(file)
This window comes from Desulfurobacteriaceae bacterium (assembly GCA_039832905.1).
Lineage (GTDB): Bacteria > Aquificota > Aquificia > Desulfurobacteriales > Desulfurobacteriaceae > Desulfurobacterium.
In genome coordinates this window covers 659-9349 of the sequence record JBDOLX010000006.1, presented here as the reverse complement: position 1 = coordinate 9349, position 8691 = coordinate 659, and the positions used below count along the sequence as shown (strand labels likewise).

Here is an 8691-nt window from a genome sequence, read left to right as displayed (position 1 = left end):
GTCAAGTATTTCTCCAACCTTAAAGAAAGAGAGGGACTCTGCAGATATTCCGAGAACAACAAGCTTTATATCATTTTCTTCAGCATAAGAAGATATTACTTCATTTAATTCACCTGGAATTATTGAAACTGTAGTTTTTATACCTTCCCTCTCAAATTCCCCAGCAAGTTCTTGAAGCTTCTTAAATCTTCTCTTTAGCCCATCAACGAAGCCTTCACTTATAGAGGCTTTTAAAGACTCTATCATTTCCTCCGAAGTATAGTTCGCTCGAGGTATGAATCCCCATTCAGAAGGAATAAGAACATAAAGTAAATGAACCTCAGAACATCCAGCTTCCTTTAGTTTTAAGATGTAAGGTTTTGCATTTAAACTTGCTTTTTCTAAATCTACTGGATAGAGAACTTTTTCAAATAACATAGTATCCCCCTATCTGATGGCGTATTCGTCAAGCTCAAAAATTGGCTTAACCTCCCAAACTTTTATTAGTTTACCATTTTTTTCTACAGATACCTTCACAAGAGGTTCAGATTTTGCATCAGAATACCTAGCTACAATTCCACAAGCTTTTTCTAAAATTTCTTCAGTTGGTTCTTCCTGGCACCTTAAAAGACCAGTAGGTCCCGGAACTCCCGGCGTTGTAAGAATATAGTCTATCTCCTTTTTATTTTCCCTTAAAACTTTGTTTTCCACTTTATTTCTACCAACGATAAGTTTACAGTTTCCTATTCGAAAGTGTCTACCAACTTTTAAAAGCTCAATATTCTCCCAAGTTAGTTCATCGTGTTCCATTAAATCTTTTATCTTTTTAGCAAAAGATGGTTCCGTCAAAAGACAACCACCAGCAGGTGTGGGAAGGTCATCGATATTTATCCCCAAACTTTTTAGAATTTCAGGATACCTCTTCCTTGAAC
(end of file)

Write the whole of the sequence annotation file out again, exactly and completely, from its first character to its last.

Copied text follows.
This window comes from Desulfurobacteriaceae bacterium (assembly GCA_039832905.1).
Lineage (GTDB): Bacteria > Aquificota > Aquificia > Desulfurobacteriales > Desulfurobacteriaceae > Desulfurobacterium.
In genome coordinates this window covers 659-9349 of the sequence record JBDOLX010000006.1, presented here as the reverse complement: position 1 = coordinate 9349, position 8691 = coordinate 659, and the positions used below count along the sequence as shown (strand labels likewise).

Here is an 8691-nt window from a genome sequence, read left to right as displayed (position 1 = left end):
GTCAAGTATTTCTCCAACCTTAAAGAAAGAGAGGGACTCTGCAGATATTCCGAGAACAACAAGCTTTATATCATTTTCTTCAGCATAAGAAGATATTACTTCATTTAATTCACCTGGAATTATTGAAACTGTAGTTTTTATACCTTCCCTCTCAAATTCCCCAGCAAGTTCTTGAAGCTTCTTAAATCTTCTCTTTAGCCCATCAACGAAGCCTTCACTTATAGAGGCTTTTAAAGACTCTATCATTTCCTCCGAAGTATAGTTCGCTCGAGGTATGAATCCCCATTCAGAAGGAATAAGAACATAAAGTAAATGAACCTCAGAACATCCAGCTTCCTTTAGTTTTAAGATGTAAGGTTTTGCATTTAAACTTGCTTTTTCTAAATCTACTGGATAGAGAACTTTTTCAAATAACATAGTATCCCCCTATCTGATGGCGTATTCGTCAAGCTCAAAAATTGGCTTAACCTCCCAAACTTTTATTAGTTTACCATTTTTTTCTACAGATACCTTCACAAGAGGTTCAGATTTTGCATCAGAATACCTAGCTACAATTCCACAAGCTTTTTCTAAAATTTCTTCAGTTGGTTCTTCCTGGCACCTTAAAAGACCAGTAGGTCCCGGAACTCCCGGCGTTGTAAGAATATAGTCTATCTCCTTTTTATTTTCCCTTAAAACTTTGTTTTCCACTTTATTTCTACCAACGATAAGTTTACAGTTTCCTATTCGAAAGTGTCTACCAACTTTTAAAAGCTCAATATTCTCCCAAGTTAGTTCATCGTGTTCCATTAAATCTTTTATCTTTTTAGCAAAAGATGGTTCCGTCAAAAGACAACCACCAGCAGGTGTGGGAAGGTCATCGATATTTATCCCCAAACTTTTTAGAATTTCAGGATACCTCTTCCTTGAAC